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Love to Love Ya, Baby
Joe Rocco

Love to Love Ya, Baby

The last time I'd stepped through the door at 2671 E. Oakland Park Blvd., I'd skirted under a neon martini glass and around an ashen-haired biker hobbling gamely on metal crutches. The biker, not as tough as he looked, was one of the trio of big shots who owned Ruggero's Italian restaurant. Ruggero's served Sunday gravy every day and also a dish I still crave: chicken livers with hot peppers in Madeira sauce. The place was typically haunted by bottle blonds and guys who made a living moving electronics in Queens. Friends of the maitre d' at Ruggero's called him Joe Cadillac. That suave old cat knew how to take care of a girl who wanted her martini dirty and her noodles al dente. The aesthetic was red and plush like the interior walls of a beating heart. Somebody was always crooning "I've Got You Under My Skin" at the piano bar.

It was sexy in its way, but that show has moved on, taking with it the heavyweight boxing champs and Harley kingpins, the ironic and courtly servers, the flocked wallpaper and velour upholstery. Packed away: sheet music for "My Funny Valentine" and recipes for Nonna's meatballs and ricotta cake. Joints like Ruggero's don't so much close down as they get temporarily absorbed back into the invisible mycelium of Italian restaurants. Like one of those gigantic funguses that stretches underground for thousands of miles, sending up the occasional fruiting body under a tree or a rock, Ruggero's, or something very like it, survives forever.

Christine's, the restaurant that replaced my old hangout, couldn't be less like its predecessor. If the old was a fleshily perspiring mushroom, the new is a tropical lily, hothouse-cosseted. Imagine brassy cousin Nencia from Long Island with her big mouth and loud hair going in for a makeover and emerging as Gwyneth Paltrow: Such is the magic that's been wrought at Christine's. The gleaming wood floors are the color of sun-burnished clouds; the décor, white, silver, and palest gray, as understated as a strand of heirloom pearls. Cool, WASP-y, translucent, subdued, this is a restaurant gliding around in velvet Prada slippers, batting its white-blond eyelashes.



Christine's, 2671 E. Oakland Park Blvd., Fort Lauderdale. Open Monday through Friday for lunch 11:30 a.m. till 2:30 p.m., dinner Monday through Thursday 5 till 10 p.m., till 11 p.m. Friday and Saturday. Closed Sunday. Call 954-566-1919.

A sculptural wine rack undulates along the back wall, and floor-to-ceiling glass with brushed metal accents divides the dining room from the upper-level bar. There, a jazz group called Lyfe (sax player Lawvawn Emunah and his slinky-voiced wife, Precious) plays '70s gold-standards: Chaka Khan, Donna Summer, Tina Turner, Patti LaBelle — voulez-vous cucher avec moi? At least twice during dinner, I put down my Villeroy & Bosch salad fork and stood up to take a gander at Precious as she spun out "What's Love Got to Do With It?" or "Sweet Thing." And Precious is only one jewel in a trove of treasures at Christine's.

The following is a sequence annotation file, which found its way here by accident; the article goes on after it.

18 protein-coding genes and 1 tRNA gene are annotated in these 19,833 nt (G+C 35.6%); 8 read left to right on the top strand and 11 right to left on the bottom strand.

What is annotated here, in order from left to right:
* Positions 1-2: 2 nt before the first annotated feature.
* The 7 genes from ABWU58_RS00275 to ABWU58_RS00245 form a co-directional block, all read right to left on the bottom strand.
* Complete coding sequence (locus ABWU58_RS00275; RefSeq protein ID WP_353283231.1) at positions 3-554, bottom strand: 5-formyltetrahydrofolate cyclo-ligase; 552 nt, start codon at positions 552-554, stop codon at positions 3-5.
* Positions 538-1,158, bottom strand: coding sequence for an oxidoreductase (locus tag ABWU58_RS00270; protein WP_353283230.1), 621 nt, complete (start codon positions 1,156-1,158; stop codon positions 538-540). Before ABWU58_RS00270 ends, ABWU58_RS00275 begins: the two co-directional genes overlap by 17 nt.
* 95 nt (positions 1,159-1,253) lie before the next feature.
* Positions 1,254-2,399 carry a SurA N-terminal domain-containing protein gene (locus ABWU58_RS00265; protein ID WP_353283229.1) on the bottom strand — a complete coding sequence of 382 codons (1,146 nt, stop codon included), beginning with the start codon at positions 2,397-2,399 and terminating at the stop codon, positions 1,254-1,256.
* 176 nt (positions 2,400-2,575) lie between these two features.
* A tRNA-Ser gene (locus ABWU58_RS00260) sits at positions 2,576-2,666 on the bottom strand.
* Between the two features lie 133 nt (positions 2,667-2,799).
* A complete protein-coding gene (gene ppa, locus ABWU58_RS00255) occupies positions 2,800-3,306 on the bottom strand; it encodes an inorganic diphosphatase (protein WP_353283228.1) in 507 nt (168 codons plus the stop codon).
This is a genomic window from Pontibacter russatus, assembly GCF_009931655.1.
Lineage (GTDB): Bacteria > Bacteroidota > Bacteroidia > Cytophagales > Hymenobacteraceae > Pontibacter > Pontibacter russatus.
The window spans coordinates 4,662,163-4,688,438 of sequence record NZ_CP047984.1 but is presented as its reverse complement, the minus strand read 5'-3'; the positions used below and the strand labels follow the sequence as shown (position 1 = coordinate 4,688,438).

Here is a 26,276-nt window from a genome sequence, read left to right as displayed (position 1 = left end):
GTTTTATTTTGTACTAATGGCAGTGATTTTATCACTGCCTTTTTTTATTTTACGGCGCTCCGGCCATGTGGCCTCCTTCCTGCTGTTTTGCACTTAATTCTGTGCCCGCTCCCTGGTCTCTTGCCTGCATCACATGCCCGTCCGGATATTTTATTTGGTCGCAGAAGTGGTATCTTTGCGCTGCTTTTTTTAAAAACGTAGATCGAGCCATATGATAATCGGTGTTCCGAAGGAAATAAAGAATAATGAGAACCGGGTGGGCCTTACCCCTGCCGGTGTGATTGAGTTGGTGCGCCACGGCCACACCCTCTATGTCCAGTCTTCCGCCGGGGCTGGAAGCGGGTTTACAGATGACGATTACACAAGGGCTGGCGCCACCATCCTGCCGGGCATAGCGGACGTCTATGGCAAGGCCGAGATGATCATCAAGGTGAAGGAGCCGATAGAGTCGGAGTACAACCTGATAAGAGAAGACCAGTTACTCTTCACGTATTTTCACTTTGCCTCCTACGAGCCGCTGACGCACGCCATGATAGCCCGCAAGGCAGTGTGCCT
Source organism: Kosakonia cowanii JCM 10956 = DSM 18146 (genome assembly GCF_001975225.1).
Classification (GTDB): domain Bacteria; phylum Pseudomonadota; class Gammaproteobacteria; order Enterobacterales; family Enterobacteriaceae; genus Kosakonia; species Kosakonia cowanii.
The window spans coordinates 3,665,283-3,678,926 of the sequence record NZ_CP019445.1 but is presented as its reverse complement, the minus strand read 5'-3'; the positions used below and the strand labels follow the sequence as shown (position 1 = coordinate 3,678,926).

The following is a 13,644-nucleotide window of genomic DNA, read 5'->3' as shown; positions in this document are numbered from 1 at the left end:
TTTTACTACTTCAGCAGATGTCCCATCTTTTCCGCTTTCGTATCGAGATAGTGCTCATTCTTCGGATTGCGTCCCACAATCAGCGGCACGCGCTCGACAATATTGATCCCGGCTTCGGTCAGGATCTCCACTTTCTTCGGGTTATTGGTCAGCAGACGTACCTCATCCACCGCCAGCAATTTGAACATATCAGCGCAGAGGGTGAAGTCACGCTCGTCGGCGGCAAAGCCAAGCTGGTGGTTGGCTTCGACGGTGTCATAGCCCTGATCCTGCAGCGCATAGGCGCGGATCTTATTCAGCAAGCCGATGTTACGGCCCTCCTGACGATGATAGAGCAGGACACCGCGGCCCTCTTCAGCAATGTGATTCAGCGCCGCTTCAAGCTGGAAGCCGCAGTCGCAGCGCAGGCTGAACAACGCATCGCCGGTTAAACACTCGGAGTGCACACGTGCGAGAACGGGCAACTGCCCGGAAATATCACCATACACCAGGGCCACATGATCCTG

I'd grown so jaded! When a press release arrives in my inbox these days, it seems to do so with an audible sigh. More "New American Cuisine" from someone who'd worked someplace. A chef sure to pull from his or her culinary bag of tricks corn crusts, key-lime glazes, chorizo, and goat cheese. "If there is something on the menu not positively delicious, we have yet to find it," brayed Christine's P.R. "Oh yeah?" I said aloud. "Let me have at it." If there's a food critic alive who wouldn't blow coffee through her nose reading this kind of drivel, I have yet to find her.

But I here report glad tidings just in time for Valentine's Day. Love is in the air, and Christine's has totally stumped me. Not a single undelicious dish arrived from Chef Steve Shockey's kitchen the night we dined there. Nothing even remotely less-than-spectacular, in fact. Even Shockey himself, formerly of Max's Grill in Palm Beach Gardens, was delish; youngish and lanky, he stopped by our table to ask how we'd liked our food and what we'd ordered. The man was as sweet as Texas pie and as earnest as any novitiate. By the time we finally laid eyes on him, we'd been falling ever more madly in love with him for hours. His introductory amuse-bouche, a "crouton" of polenta topped with crab salad, was a mouthful that slowly rifled overlapping leaves of cream, buttery crunch, and clean, muscular shellfish; sensations that followed one another like pages turning in a beloved book. The flavor lingered, refusing to be absorbed — I literally closed my eyes to savor it.

"If the rest of the food is as good as this bite," we mumbled to each other, barely able to mouth the words for fear of jinxing it.